• If you ask the question--- do the particles collide first or reach a separation of B first, the probability of colliding first is ${ {1\over R} - {1\over B} \over {1\over A} - {1\over B} }$
  • There is the usual 3d miracle of Laplacians, that there is a change of variables which normalizes the radial part to a free 1d Laplacian, which allows a closed form expression for the probability density of colliding at any finite time. This gives a complete answer to the question: the probability of not having collided at time t is given by $ P(t) = (1-{A\over R}) + {A\over R} S(\Delta,t)$, where $\Delta= R-A$, and $S(\Delta,t)$ is the probability that a 1 dimensional Brownian motion starting at position $\Delta$ has not hit the origin by time t.

$S(\Delta,t)$ is a simple function which is essentially just the error function:

$$ S(\Delta,t) = ( {2\over \sqrt{\pi}} \mathrm{erf}({\Delta \over \sqrt{2t}})) $$

It's only a function of ${\Delta \over\sqrt{t}}$ by scaling. The probability density of a collision at time t is found by differentiating the above expression, and it only involves elementary functions:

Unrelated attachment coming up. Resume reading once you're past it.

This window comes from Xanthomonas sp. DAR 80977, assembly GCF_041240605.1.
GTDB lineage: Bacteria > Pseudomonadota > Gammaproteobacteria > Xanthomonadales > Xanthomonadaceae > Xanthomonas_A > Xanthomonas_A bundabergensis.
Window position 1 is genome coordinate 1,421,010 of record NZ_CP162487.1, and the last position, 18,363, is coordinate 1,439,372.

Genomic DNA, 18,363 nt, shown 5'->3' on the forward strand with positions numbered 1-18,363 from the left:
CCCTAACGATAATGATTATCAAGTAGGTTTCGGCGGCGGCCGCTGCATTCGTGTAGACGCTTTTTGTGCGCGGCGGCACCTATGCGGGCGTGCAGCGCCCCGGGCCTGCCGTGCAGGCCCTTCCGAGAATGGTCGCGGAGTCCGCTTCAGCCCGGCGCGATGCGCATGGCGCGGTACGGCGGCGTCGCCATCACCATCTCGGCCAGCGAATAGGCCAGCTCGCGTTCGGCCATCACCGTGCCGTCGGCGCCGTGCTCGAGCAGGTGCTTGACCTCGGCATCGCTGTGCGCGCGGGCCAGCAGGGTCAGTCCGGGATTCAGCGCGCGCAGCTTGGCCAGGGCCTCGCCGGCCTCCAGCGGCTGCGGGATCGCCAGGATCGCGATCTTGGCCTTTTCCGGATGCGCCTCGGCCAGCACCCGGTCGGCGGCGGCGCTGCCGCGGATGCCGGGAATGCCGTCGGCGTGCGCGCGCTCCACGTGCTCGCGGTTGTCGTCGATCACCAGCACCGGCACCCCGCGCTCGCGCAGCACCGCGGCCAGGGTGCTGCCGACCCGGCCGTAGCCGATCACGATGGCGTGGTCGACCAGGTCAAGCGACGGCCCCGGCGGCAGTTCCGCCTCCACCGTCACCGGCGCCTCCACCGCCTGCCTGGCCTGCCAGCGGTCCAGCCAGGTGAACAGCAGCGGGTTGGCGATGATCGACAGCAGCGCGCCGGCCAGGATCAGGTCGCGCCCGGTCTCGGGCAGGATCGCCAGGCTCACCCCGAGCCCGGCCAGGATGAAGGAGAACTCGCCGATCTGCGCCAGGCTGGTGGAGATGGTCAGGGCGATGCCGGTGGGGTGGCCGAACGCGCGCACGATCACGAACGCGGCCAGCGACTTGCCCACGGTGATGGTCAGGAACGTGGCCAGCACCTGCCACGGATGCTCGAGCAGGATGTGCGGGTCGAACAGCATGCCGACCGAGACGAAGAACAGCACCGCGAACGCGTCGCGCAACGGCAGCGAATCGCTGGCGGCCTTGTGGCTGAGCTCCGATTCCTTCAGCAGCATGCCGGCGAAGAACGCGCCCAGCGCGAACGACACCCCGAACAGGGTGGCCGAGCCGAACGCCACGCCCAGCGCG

$$\rho(t) = {A\over R} {1\over 4\sqrt{\pi}}{\Delta e^{-{\Delta^2\over 2t}} \over t^{3\over 2}}$$

The answer is strange, because up to the factor of A/R which accounts for the fact that not all walks collide, it is exactly the same as the probability density for a 1d Brownian motion to collide with the origin at time t.

Image charge magnitude is collision probability

Diffusion is by the Laplacian. If you introduce a steady stream of particles at position R, they will come to a steady equilibrium where some are running off to infinity, and some are absorbed by the sphere of radius A. If you introduce these particles at a random angular position on the sphere of radius R, you get a spherically symmetric solution of Laplace's equation at steady state $\phi(r)$, which represents the steady-state density of particles.